Aid groups 'stretched very thin' as conflicts persist in Middle East

Residents of Syria's Yarmuk Palestinian refugee camp, south of Damascus, collect aid food.

Though the latest round of fighting in Gaza began barely four weeks ago, the crisis already has taken a toll on the United Nations' ability to respond to the vast humanitarian needs across the Middle East, the UN Relief and Works Agency (UNRWA) said.

“In less than a month, we have lost eleven of our own,” said Salvatore Lombardo, the agency’s director for external relations and communications. Almost 270,000 displaced Palestinians are living in 90 UNRWA shelters across Gaza, he added.

“While designated emergency shelters were originally equipped to accommodate 500 people, these facilities are now accommodating more than 2,000 people,” he said.

It’s not just the UN. Other humanitarian groups are feeling the weight of supporting the growing number of victims and refugees in Gaza as other conflicts persist in the Middle East. Aid workers say relief efforts face not only shrinking supplies of manpower, food, water and funding, but also the diluted attention of the media, policymakers and donors.

“[We are] being stretched very thin by a number of disaster responses,” said Lawren Sinnema, humanitarian and emergency affairs program management officer at World Vision, an international Christian nonprofit that aids children and their families in times of poverty, war and calamity.

The UNRWA estimates that Gaza alone will need about $190 million to provide emergency assistance for an anticipated 250,000 people displaced for up to eight weeks, Lombardo said.

More than 1,800 have been killed and more than 9,000 hurt in the Strip since fighting intensified in early July, according to CNN’s coverage of the conflict. The wounded and dying cram into hospitals with overwhelmed staff and inadequate supplies. Electricity has been out since Tuesday last week, when Israeli fire struck Gaza’s only power plant. 

“The entire medical system is working under a lot of pressure,” said Maria Cecilia Goin, spokesperson for the International Committee of the Red Cross (ICRC) in Gaza. “[Everyone is] completely tired, completely exhausted.”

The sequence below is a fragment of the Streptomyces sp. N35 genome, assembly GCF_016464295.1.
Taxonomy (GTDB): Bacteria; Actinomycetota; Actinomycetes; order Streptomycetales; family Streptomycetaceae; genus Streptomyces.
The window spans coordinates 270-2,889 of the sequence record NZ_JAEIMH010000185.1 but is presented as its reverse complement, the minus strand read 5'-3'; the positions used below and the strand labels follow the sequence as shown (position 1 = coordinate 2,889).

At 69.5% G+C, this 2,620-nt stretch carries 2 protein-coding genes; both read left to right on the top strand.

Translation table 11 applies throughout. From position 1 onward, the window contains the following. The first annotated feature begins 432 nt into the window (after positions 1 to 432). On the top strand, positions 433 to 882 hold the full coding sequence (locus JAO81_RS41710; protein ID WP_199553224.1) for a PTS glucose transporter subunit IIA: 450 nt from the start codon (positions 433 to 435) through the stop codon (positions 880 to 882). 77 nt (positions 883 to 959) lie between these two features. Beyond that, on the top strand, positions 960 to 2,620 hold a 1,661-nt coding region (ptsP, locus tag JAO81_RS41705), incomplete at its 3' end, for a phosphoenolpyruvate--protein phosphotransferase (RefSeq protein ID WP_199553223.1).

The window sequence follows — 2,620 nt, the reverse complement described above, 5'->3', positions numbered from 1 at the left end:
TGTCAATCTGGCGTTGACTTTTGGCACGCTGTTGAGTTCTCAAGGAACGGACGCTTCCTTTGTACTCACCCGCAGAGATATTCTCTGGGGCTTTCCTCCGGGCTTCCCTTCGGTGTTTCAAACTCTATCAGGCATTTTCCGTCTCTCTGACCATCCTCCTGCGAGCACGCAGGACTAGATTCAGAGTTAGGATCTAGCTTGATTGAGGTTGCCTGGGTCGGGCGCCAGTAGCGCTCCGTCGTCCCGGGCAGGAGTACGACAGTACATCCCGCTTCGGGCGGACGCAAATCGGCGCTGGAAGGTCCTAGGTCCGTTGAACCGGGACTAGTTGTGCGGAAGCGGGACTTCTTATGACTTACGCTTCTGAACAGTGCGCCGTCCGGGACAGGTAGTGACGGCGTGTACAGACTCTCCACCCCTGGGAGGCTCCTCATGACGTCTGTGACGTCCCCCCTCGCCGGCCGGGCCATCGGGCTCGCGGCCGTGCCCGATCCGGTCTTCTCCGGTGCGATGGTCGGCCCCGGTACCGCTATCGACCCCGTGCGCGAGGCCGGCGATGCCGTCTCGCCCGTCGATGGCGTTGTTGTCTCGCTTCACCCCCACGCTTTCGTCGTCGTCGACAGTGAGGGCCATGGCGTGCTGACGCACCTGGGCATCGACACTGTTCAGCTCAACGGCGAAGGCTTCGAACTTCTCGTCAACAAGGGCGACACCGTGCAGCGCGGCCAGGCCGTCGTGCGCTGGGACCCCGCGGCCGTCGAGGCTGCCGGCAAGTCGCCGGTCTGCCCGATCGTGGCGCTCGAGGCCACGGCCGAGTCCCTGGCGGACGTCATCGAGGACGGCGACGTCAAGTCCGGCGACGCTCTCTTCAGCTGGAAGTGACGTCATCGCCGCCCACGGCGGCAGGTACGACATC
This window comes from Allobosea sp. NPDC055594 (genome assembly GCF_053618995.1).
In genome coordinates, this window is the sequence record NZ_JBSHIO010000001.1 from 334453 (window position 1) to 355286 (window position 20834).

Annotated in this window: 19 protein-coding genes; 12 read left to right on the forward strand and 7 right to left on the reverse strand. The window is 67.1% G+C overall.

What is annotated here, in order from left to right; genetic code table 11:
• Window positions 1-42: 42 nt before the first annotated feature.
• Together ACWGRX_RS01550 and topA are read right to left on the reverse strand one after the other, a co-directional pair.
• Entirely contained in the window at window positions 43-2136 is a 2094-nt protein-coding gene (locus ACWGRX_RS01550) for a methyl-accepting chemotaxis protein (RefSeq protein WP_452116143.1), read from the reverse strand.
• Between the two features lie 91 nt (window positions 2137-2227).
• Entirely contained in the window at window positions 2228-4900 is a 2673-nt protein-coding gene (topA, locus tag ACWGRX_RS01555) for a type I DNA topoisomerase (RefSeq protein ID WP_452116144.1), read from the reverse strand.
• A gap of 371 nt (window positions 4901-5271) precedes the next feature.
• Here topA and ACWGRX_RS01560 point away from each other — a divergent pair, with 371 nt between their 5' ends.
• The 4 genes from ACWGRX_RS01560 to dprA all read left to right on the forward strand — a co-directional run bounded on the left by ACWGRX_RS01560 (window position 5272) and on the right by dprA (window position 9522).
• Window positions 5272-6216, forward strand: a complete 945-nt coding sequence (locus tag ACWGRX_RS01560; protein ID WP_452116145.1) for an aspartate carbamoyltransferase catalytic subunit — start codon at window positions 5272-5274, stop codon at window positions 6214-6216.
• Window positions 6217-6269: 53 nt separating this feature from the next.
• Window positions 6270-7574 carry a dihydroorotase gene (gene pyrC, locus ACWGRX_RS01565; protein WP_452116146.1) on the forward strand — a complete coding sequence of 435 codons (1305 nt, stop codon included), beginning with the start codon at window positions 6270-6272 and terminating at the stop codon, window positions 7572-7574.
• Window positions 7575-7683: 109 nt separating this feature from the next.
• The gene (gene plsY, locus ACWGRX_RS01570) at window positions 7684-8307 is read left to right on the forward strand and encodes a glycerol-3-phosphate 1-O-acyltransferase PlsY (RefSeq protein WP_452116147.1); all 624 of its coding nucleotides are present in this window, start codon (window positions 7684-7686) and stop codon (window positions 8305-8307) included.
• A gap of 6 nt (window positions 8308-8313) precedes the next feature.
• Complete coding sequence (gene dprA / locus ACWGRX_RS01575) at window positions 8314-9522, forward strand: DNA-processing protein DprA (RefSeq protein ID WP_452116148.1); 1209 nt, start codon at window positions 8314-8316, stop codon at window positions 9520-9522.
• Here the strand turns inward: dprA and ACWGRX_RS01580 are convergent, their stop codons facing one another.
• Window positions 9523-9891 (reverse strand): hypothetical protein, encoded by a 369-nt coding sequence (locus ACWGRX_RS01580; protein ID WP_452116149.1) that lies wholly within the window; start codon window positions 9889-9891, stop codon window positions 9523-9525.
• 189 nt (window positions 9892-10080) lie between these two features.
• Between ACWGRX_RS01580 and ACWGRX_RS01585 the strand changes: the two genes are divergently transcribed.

Meanwhile, the conflict in Syria – just over the border from Palestine – remains “the world's largest humanitarian crisis, in terms of the number of people affected and in need of assistance,” the EU said in a statement last week.

More than 9 million people in Syria and another nearly 3 million refugees spread across Jordan, Lebanon, Turkey, Iraq and Egypt currently require aid, the EU said.

The war between President Bashar Assad’s administration and the opposition Free Syrian Army, begun in 2011, shows no signs of slowing down: As recently as Sunday, 130 civilians died in air and ground operations reportedly carried out by forces loyal to the Assad government. Another 14 Syrian refugees were killed when fighting erupted in the Lebanese border town of Arsal.

“The whole humanitarian community is asking, ‘How do we respond to a growing number of emergencies?’” Sinnema said.

World leaders have tried to show continuing support for victims of both the Syrian war and the Gaza conflict. Last week, the European Union announced an additional $67 million while US Secretary of State John Kerry guaranteed another $378 million to aid both those suffering within Syria and the millions displaced since the war began in 2011.

The United States also pledged $47 million in aid to the Gaza Strip last month.

While international funding is welcome, securing it is just one part of the work that has strained humanitarian groups, said Karl Schembri, Middle East regional media manager for Save the Children, an international nonprofit that supports children in developing countries and promotes children’s rights.

For one thing, distributing resources is difficult when tensions in an area are still high, as in Gaza, he said. Medical teams from relief groups have had to coordinate between Hamas and the Israeli government before taking the wounded to hospitals, the ICRC’s Goin told GlobalPost last week.

Then there are the children. Almost 26 percent of the 3 million refugees out of Syria are under 18, according the UN High Commissioner for Refugees (UNHCR). In Gaza, minors make up more than half the population of 1.8 million.

These children need to be fed, clothed and sheltered, Schembri said. They also need psychosocial support and counseling, as well as safe spaces to continue their education and their lives. To do that, organizations such as Save the Children and World Vision have to provide trained staff, educational materials and secure shelters.

Supporting the needs of children in war zones “brings with it a wider discussion on how to channel the funds we have,” Schembri said.

The length and intensity of a conflict affect donor interest and media attention, as well. With Gaza currently dominating headlines, for instance, Syria has received much less media mileage.

“There’s a tendency to focus on the latest crisis,” World Vision’s Sinnema said.

And if the new cease-fire in effect between Hamas and the Israeli government leads to a longer-lasting peace, attention could shift from Gaza to other world events.

“The cameras will shut off and we’ll have to deal with thousands of people homeless and traumatized,” Schrembi said of their work in the Middle East. “The challenge will be keeping the attention from the donors and the public.”  

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